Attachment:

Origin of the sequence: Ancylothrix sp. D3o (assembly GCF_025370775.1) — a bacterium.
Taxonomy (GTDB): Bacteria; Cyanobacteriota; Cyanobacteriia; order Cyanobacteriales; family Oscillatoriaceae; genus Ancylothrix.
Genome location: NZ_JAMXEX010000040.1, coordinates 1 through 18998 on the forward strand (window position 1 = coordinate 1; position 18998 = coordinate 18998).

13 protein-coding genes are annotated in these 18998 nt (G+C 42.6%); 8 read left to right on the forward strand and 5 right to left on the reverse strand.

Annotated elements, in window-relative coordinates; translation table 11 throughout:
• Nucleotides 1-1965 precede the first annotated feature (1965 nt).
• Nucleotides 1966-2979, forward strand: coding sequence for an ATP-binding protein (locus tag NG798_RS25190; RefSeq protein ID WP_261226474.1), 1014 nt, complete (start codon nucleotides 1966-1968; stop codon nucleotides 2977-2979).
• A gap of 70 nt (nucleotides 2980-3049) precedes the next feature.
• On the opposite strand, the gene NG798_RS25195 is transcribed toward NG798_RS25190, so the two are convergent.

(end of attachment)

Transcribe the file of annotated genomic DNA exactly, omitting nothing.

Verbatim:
Origin of the sequence: Ancylothrix sp. D3o (assembly GCF_025370775.1) — a bacterium.
Taxonomy (GTDB): Bacteria; Cyanobacteriota; Cyanobacteriia; order Cyanobacteriales; family Oscillatoriaceae; genus Ancylothrix.
Genome location: NZ_JAMXEX010000040.1, coordinates 1 through 18998 on the forward strand (window position 1 = coordinate 1; position 18998 = coordinate 18998).

13 protein-coding genes are annotated in these 18998 nt (G+C 42.6%); 8 read left to right on the forward strand and 5 right to left on the reverse strand.

Annotated elements, in window-relative coordinates; translation table 11 throughout:
• Nucleotides 1-1965 precede the first annotated feature (1965 nt).
• Nucleotides 1966-2979, forward strand: coding sequence for an ATP-binding protein (locus tag NG798_RS25190; RefSeq protein ID WP_261226474.1), 1014 nt, complete (start codon nucleotides 1966-1968; stop codon nucleotides 2977-2979).
• A gap of 70 nt (nucleotides 2980-3049) precedes the next feature.
• On the opposite strand, the gene NG798_RS25195 is transcribed toward NG798_RS25190, so the two are convergent.